It’s funny where gifts can come from sometimes. A friend of mine has had a few pretty challenging years—you know, big stuff. Serious health concerns, bigger than average job stresses, all while she’s had to deal with some big family issues like death and dementia. Life is like a card game and right how she’s in the midst of a run of less-than-easy hands to play. And then she got her gift.
The strange part was, the guy who gave her the gift has next to nothing himself. He was on TV. He was there to try and raise money to be sent to people like him, but instead he gave her a gift. She was trying to get caught up on some overdue paperwork and to get her kitchen cleaned and in her head she was adding up all of the balls she was juggling. The more she entertained the thoughts of how busy she was, the more things she remembered. By the time she noticed the guy on the TV she was getting pretty low about her situation. And then she saw his.
Of course, if the guy’s on a program like that then he’s a representative of that huge section of the world’s population that is just happy to have made it from one day to the next. This guy was a 12 hour a day rickshaw driver with no health care, a government hostile to his existence, no financial security net of any kind, and he had to provide for numerous children who he loved very much. Those were the facts of his life but he still beamed with gratitude. His walls may have been made of whatever was available and his meals might be meagre, but he remained grateful that his family was together and that he had any shelter at all.
My friend’s initial reaction was guilt—she had so much compared to this guy and yet she was sitting there complaining. But the guilt quickly turned to questions. Why was this guy so happy when he had so little? She watched him talk about his life a little longer. It turned out it’s because he wasn’t paying any attention at all to what was missing or what would make life easier. He only accounted for his good fortune. Yes, the hands with bad cards were there—but to him that was just life. He focused on when he won. In the end this poor have-nothing guy gave my upper middle class friend a huge gift. It was like he uncovered all of the things in her life that she had been taking for granted.
It’s a cliche, so people always brush past it too quickly, but it’s worth your time: how exactly are you more fortunate than someone in a third world country? This can seem like a chore to calculate until you do like my friend did and realize that it’s not mythical—you do have a lot to be thankful for, and your life is better when you’re consciously aware of it. Having a full belly or a healthy family or the support of good friends—these are all gigantic things when they are missing.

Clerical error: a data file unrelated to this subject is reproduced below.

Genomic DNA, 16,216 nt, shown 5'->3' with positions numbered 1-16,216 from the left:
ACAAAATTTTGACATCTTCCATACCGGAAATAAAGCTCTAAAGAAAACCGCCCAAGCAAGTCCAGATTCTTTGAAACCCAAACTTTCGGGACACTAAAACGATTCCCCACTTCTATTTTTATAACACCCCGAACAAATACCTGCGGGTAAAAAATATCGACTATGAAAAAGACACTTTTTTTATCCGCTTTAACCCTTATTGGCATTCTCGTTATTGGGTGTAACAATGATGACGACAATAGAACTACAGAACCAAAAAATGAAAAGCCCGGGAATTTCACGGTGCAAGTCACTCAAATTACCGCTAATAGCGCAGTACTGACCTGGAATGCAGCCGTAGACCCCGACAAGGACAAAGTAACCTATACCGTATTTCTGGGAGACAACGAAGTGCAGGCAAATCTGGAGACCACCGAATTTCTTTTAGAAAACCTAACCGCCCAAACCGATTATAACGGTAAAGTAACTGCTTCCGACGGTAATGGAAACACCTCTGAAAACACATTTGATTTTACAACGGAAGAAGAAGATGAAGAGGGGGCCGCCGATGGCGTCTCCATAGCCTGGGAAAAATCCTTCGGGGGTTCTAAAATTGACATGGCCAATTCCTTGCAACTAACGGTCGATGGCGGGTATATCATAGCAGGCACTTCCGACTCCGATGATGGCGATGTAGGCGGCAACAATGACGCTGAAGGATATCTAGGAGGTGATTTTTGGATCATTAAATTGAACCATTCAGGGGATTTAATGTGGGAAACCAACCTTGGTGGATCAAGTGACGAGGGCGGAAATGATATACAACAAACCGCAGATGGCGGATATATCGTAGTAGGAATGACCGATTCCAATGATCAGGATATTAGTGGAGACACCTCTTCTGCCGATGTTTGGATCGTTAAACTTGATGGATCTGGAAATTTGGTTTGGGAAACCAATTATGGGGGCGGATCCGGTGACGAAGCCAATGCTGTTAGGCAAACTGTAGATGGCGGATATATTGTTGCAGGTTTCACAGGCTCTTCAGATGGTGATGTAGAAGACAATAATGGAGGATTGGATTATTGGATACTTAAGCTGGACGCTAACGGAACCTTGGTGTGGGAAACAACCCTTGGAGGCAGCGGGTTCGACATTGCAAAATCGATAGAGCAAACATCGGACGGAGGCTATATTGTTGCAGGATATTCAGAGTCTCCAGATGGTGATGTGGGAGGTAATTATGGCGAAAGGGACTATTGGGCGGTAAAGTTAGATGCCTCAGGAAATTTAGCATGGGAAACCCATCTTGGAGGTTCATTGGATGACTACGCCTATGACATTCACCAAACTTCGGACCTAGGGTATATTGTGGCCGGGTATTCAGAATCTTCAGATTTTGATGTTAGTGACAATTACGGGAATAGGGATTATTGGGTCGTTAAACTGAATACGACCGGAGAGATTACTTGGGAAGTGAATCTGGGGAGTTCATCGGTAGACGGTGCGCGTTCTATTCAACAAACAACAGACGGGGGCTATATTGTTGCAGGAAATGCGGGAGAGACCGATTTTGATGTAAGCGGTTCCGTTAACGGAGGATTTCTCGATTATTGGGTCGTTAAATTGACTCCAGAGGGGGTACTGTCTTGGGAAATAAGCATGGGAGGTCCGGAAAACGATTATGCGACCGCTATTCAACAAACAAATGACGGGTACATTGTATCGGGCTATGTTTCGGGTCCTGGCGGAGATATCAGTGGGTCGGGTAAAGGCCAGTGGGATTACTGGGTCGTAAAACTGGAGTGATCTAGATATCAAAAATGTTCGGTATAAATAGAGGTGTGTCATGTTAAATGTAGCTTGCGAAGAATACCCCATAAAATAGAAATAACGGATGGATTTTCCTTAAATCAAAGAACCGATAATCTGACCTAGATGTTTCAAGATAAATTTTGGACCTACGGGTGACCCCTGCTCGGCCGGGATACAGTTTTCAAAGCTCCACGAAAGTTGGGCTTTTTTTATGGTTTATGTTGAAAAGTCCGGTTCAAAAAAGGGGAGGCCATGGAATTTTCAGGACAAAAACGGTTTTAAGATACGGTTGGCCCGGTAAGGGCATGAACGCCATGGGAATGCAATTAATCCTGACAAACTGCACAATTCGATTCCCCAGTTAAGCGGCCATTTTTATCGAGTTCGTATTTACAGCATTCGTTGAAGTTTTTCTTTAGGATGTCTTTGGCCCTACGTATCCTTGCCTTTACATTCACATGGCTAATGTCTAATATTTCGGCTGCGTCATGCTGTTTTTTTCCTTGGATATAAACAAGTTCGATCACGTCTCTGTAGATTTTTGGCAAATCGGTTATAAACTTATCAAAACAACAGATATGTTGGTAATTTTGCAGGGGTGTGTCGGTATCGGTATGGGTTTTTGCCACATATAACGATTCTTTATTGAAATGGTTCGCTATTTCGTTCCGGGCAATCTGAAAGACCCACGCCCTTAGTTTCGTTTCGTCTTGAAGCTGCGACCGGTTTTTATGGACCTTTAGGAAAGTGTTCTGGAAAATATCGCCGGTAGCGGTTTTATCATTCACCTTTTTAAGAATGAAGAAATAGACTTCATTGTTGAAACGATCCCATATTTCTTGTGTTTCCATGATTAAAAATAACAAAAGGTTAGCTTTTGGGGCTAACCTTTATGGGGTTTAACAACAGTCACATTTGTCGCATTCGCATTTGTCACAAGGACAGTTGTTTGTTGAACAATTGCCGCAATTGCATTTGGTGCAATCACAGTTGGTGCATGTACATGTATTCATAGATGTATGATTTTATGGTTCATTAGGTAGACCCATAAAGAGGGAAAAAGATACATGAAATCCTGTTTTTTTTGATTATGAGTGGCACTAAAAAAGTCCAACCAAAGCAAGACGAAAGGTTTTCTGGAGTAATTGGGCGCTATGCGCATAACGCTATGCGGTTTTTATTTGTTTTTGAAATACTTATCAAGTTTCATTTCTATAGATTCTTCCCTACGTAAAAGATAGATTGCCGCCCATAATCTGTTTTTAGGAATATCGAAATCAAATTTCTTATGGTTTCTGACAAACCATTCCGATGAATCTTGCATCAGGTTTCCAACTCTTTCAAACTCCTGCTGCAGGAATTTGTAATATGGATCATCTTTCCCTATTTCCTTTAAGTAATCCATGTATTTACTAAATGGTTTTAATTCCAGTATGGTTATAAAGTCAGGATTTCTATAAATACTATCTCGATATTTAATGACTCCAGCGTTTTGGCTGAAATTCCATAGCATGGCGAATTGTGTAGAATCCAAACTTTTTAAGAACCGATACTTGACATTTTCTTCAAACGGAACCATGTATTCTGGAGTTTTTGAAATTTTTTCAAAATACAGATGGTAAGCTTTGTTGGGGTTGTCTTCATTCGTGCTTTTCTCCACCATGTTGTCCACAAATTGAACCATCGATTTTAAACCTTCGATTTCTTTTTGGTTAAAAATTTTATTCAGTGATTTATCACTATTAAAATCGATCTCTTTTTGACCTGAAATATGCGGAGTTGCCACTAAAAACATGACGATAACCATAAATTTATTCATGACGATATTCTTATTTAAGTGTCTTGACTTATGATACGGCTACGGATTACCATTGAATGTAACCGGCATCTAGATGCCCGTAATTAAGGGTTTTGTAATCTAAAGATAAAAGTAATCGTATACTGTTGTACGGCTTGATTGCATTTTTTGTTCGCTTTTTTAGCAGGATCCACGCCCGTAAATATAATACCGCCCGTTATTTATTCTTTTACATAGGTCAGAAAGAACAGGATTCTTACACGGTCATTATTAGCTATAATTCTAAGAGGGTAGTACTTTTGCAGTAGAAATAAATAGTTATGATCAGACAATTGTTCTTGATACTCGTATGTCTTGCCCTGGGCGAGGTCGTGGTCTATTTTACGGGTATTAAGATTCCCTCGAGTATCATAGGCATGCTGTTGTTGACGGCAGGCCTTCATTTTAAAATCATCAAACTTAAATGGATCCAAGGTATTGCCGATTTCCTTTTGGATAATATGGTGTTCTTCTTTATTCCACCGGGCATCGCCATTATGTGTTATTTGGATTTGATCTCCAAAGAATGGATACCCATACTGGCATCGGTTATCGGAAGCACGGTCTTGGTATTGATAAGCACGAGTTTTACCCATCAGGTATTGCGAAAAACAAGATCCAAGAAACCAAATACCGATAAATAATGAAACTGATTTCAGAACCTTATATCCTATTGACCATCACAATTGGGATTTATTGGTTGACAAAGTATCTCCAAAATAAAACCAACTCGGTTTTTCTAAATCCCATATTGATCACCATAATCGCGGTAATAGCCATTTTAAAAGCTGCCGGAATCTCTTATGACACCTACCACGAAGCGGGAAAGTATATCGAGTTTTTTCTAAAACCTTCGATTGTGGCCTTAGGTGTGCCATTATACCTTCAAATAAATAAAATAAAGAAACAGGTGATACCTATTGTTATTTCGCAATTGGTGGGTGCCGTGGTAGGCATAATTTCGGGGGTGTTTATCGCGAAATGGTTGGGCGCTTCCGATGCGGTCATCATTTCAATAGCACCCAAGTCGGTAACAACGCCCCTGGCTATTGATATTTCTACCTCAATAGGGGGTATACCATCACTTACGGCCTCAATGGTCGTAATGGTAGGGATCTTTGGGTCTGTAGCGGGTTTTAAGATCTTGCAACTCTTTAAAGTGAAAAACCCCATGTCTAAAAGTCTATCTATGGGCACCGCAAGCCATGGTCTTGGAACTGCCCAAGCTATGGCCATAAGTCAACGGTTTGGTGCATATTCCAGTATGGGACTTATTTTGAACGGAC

The act of taking something or somebody for granted is easy for all of us to do. It simply means that we have ceased to think about the benefit we receive—it is presumed. It’s not that the value isn’t there—it’s just that you’ve stopped counting it. You’ve stopped adding it up.
It’s a natural progression that we would move from gratitude to complacency and back again—one needs the other to exist. But we are still better to spend as much time in a state of gratitude as possible. Because if we live like that, then it’s possible for a super-poor guy to give my rich Canadian friend a valuable gift.
Spend less time today thinking about your own plights. No matter how difficult things are, do your best to consider the challenges of the people around you. The insults they would face, the physical challenges, hunger, the constraints of poverty, or even just being cold, or sleeping without a mattress let alone a roof….
The odds are if you’re reading this then you’re probably better off than at least half the planet if not 98% of it. So rather than tell yourself and others about the 10% of your life that genuinely does suck, focus more on the 90% that doesn’t. And do that selfishly. Because sitting there at her kitchen table my friend’s life hadn’t changed one bit from an hour earlier. But still that third world guy managed to help her feel like one of the richest people ever. And you can feel that way too.
Make today a day where you earnestly pursue gratitude as an objective in your life. Make it a priority. Make that a habit and you will absolutely have changed your life. Now go create a great day with your choice of what you focus on. Because that’s the only place great days ever really came from anyway.
Scott McPherson is a writer, public speaker, and mindfulness facilitator who works with individuals, companies and nonprofit organizations around the world.
A serious childhood brain injury lead Scott to spend his entire life meditating on the concepts of thought, consciousness, reality and identity. It made others as strange to him as he was to them. When he realized people were confused by their own over-thinking, Scott began teaching others to understand reality. He is currently CBC Radio Active’s Wellness Columnist, as well as a writer, speaker and mindfulness instructor based in Edmonton, AB where he still finds it strange to write about himself in the third person.